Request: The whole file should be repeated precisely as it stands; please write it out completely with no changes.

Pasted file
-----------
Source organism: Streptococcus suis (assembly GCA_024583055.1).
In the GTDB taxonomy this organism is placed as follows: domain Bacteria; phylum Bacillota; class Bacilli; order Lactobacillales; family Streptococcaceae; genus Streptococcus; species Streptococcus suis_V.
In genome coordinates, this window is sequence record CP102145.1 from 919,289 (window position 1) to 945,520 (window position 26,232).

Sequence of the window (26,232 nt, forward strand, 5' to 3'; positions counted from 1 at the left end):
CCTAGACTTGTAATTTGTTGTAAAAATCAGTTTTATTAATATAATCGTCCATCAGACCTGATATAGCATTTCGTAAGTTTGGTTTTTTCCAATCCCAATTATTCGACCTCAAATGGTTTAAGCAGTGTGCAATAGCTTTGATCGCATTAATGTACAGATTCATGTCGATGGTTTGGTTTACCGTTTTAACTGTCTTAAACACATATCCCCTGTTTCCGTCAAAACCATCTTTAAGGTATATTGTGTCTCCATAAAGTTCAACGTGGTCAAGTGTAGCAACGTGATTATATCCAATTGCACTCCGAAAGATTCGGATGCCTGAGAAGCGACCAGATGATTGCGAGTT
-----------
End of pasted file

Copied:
Source organism: Streptococcus suis (assembly GCA_024583055.1).
In the GTDB taxonomy this organism is placed as follows: domain Bacteria; phylum Bacillota; class Bacilli; order Lactobacillales; family Streptococcaceae; genus Streptococcus; species Streptococcus suis_V.
In genome coordinates, this window is sequence record CP102145.1 from 919,289 (window position 1) to 945,520 (window position 26,232).

Sequence of the window (26,232 nt, forward strand, 5' to 3'; positions counted from 1 at the left end):
CCTAGACTTGTAATTTGTTGTAAAAATCAGTTTTATTAATATAATCGTCCATCAGACCTGATATAGCATTTCGTAAGTTTGGTTTTTTCCAATCCCAATTATTCGACCTCAAATGGTTTAAGCAGTGTGCAATAGCTTTGATCGCATTAATGTACAGATTCATGTCGATGGTTTGGTTTACCGTTTTAACTGTCTTAAACACATATCCCCTGTTTCCGTCAAAACCATCTTTAAGGTATATTGTGTCTCCATAAAGTTCAACGTGGTCAAGTGTAGCAACGTGATTATATCCAATTGCACTCCGAAAGATTCGGATGCCTGAGAAGCGACCAGATGATTGCGAGTT